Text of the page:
Protecting Healthy Debate

by Jedediah Bila

The word “purge” has come up on Twitter, Facebook, and in right-wing media circles quite frequently these past few months. I have seen social conservatives call for purging social moderates from discussions, moderates call for purging conservatives they define as extremists, supporters of gay marriage call for purging traditional marriage proponents from debates, and pro-life advocates insist there should be no room for pro-choice conservatives on the right. The language has sometimes been ugly, and the instinct to shut down healthy debate has emerged from some unexpected voices.

My immediate response: You can’t accuse the Left of having no respect for diversity of thought or healthy debate while calling for a purging of disagreement on the right. You either support a forum where individual opinions will sometimes differ and issues are robustly and respectfully debated, or you don’t.

In late December, I watched an interview CNN Pier’s Morgan conducted with Larry Pratt, the Executive Director of Gun Owners of America, on the topic of gun control. They clearly disagreed – and that’s okay, that’s what these forums are for – but Morgan was nasty, rude and completely unprofessional. He used the phrase “idiots like you,” and at one point, said the following: “You’re an unbelievably stupid man, aren’t you?” It was appalling. I watched many on the right rush to condemn that horrific behavior, as they should have, but was left bothered by something. For months, I had watched some of those same folks on the right rush to name-call, block those expressing respectful disagreement on Twitter, and shut down debate. It just wasn’t good.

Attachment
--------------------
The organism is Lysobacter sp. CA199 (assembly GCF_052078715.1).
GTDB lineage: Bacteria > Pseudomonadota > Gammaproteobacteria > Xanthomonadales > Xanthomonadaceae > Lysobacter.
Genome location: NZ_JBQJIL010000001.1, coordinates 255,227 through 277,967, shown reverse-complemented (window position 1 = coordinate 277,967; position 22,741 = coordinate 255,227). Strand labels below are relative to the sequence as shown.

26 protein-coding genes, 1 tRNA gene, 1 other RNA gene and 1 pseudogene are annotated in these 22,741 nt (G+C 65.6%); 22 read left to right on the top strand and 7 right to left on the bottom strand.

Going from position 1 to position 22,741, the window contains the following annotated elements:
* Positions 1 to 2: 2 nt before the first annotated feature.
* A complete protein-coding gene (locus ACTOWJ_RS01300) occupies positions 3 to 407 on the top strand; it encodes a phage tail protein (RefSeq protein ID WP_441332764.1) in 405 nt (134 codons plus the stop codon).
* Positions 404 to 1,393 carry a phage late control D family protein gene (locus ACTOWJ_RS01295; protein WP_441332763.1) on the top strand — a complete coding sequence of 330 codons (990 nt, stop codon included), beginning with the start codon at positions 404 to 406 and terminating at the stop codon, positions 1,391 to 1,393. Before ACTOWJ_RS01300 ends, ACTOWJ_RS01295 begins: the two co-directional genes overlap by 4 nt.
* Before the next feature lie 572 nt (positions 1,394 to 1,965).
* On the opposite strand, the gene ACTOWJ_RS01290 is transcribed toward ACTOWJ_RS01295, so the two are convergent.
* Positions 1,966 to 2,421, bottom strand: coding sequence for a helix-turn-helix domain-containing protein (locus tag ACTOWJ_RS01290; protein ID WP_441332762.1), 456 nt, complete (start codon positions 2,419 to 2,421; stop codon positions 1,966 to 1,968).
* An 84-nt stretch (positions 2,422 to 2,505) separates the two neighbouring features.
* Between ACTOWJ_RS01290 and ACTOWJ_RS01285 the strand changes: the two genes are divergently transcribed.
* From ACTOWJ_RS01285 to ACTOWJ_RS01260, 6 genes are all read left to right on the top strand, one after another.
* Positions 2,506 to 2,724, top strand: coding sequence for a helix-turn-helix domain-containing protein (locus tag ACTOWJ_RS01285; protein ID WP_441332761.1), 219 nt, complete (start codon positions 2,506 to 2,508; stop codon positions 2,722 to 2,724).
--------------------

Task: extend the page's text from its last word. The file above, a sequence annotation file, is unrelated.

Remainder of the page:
As a libertarian-conservative, I detest political ideologies that strip people’s individuality, freedom of thought, choice, and opportunity. Most of all, though, I detest collectivism. I have worked in academia and witnessed the way some on the left shut down debate. Classrooms that are supposed to be hubs of intellectual diversity and thought-provoking discussions turn into propaganda seminars where dissent is the enemy. It turns my stomach. I take issue with all those who aim to stifle free thinking and rush to purge, rather than discuss, differences.

When it comes to those I disagree with on key points, I don’t need them to be silenced in order for me to make my voice heard. Differences of opinion remind us that we’re all still individuals—independent-minded, thinking individuals, not pre-programmed robots.

I understand the frustrations of many on the right with the politicians who appear to stand for nothing, who can’t be counted on to keep their word, and who are often big-government, tax-and-spend advocates masquerading as limited-government activists. I get it, and believe me, it makes me mad. However, the answer is to call those particular people out and hold them accountable for their records and deceit, not to stifle debate or mimic the collectivism of some on the left who have no room for intellectual independence.

Every day, we define who we are and what we value through our actions and words. The purging of dissent is something I have seen far too often from the Left. I, for one, hope it becomes less and less common from the Right.

-Originally printed in magazine from www.amac.us and shared at the Cherokee County Republican Women’s Club.

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